Breadwinner moms: Mom earns more in 40 percent of US households (+video)
Breadwinner moms bring home the bacon in 4 out of 10 US households, up from just 11 percent in 1960, according to a new study from the Pew Research Center.
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While roughly 79 percent of Americans reject the notion that women should return to their traditional roles, only 21 percent of those polled said the trend of more mothers of young children working outside the home is a good thing for society, according to the Pew survey.
Roughly 3 in 4 adults said the increasing number of women working for pay has made it harder for parents to raise children.
Andrew Cherlin, a professor of sociology and public policy at Johns Hopkins University, said that to his surprise public attitudes toward working mothers have changed very little over the years. He predicts the growing numbers will lead to a growing constituency among women in favor of family-friendly work policies such as paid family leave, as well as safety net policies such as food stamps or child care support for single mothers.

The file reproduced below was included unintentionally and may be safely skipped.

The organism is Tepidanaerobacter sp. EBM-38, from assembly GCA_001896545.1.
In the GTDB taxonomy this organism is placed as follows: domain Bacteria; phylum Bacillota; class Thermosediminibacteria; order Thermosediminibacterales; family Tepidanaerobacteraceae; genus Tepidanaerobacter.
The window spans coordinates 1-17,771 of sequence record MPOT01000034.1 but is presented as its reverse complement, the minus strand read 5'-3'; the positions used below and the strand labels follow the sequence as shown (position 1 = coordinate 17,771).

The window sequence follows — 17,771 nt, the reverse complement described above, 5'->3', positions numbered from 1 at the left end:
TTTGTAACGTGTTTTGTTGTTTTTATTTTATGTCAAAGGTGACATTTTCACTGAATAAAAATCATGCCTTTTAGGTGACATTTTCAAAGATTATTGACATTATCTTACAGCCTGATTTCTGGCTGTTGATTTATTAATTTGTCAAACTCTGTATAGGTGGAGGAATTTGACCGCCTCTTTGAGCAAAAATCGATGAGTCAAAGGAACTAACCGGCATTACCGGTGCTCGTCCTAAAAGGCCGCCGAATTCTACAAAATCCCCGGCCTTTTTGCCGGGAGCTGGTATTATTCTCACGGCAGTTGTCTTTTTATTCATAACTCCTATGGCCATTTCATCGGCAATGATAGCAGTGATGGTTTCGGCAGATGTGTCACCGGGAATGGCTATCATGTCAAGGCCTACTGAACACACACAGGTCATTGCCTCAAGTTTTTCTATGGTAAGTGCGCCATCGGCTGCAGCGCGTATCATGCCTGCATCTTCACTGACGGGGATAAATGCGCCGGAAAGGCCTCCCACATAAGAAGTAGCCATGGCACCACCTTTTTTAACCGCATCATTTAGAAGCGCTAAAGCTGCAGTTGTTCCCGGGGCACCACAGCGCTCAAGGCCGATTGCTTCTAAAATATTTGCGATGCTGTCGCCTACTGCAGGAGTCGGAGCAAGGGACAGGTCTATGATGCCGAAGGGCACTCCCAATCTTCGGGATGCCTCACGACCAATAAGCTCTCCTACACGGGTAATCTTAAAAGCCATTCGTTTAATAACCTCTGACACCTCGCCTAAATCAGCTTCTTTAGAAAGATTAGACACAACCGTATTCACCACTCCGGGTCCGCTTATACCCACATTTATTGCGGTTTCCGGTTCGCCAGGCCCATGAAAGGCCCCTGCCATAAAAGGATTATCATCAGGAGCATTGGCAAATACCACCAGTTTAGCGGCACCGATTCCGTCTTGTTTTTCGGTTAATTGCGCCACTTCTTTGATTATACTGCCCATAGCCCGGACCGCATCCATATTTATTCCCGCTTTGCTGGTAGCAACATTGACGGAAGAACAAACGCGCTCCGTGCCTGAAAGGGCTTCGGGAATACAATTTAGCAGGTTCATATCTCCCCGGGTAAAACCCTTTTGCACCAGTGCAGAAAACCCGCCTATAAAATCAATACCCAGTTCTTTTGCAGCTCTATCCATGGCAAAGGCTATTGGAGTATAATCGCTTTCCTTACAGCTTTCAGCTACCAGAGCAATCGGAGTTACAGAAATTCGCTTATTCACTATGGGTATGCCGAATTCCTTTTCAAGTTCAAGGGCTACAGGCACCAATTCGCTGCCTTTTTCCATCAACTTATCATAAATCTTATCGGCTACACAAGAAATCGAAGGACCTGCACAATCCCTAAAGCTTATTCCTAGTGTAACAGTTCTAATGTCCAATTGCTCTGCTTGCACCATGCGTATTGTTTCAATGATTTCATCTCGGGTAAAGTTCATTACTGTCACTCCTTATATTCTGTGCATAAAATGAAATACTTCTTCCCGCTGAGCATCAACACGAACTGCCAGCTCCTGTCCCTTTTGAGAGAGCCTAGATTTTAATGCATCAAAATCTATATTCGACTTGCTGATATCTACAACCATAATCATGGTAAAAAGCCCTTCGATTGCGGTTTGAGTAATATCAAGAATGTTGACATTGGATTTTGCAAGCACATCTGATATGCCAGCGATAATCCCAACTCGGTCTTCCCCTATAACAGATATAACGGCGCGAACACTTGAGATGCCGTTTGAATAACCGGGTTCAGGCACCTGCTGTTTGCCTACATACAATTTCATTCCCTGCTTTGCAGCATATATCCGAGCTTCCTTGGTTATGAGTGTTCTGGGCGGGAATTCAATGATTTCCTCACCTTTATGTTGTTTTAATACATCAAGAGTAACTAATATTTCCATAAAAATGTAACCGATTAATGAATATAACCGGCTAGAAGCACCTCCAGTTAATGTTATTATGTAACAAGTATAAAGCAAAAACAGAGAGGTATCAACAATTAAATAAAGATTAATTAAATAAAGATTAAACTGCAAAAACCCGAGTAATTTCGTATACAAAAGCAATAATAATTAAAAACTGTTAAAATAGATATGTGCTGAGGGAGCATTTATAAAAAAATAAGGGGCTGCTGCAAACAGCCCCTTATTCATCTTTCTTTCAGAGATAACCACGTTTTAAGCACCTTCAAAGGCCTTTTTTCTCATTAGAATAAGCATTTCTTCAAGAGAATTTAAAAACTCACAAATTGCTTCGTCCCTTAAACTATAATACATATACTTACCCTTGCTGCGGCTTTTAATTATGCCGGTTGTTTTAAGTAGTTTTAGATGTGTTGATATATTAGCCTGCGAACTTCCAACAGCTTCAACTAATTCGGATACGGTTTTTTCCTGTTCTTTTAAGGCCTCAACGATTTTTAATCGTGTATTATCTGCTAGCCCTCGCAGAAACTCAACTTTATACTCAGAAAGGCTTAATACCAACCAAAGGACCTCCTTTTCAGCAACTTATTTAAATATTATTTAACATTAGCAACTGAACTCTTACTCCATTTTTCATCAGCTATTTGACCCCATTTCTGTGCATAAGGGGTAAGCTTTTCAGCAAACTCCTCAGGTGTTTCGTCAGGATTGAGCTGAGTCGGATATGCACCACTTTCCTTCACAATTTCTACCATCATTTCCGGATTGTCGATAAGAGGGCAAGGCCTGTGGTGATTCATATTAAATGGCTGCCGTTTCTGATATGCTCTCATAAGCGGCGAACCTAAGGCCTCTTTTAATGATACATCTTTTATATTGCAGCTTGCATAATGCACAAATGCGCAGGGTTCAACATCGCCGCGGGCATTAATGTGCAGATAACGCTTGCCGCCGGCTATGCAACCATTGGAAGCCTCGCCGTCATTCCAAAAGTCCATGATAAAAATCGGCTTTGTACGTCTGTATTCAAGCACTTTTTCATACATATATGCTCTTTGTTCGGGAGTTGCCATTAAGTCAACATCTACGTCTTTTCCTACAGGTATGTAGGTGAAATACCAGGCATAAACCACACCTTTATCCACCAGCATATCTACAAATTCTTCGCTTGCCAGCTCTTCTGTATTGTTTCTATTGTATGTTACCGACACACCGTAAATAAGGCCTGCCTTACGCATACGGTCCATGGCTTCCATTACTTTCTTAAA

"Many of our workplaces and schools still follow a male-breadwinner model, assuming that the wives are at home to take care of child care needs," he said. "Until we realize that the breadwinner-homemaker marriage will never again be the norm, we won't provide working parents with the support they need."
—There is a gender gap on attitudes. About 45 percent of women say children are better off if their mother is at home, and 38 percent say children are just as well off if the mother works. Among men, 57 percent say children are better off if their mother is at home, while 29 percent say they are just as well off if she works.
—The share of married couples in which the wife is more educated than the husband is rising, from 7 percent in 1960 to 23 percent in 2011. Still, the vast majority of couples include spouses with similar educational backgrounds, at 61 percent.
—The number of working wives who make more than their husbands has been increasing more rapidly in recent years. Among recently married couples, including those without children, the share of "breadwinner wives" is roughly 30 percent, compared to 24 percent of all married couples.
The Pew study is based on an analysis of census data as of 2011, the latest available, as well as interviews with 1,003 adults by cellphone or landline from April 25 to 28. The Pew poll has a margin of error of plus or minus 3.5 percentage points.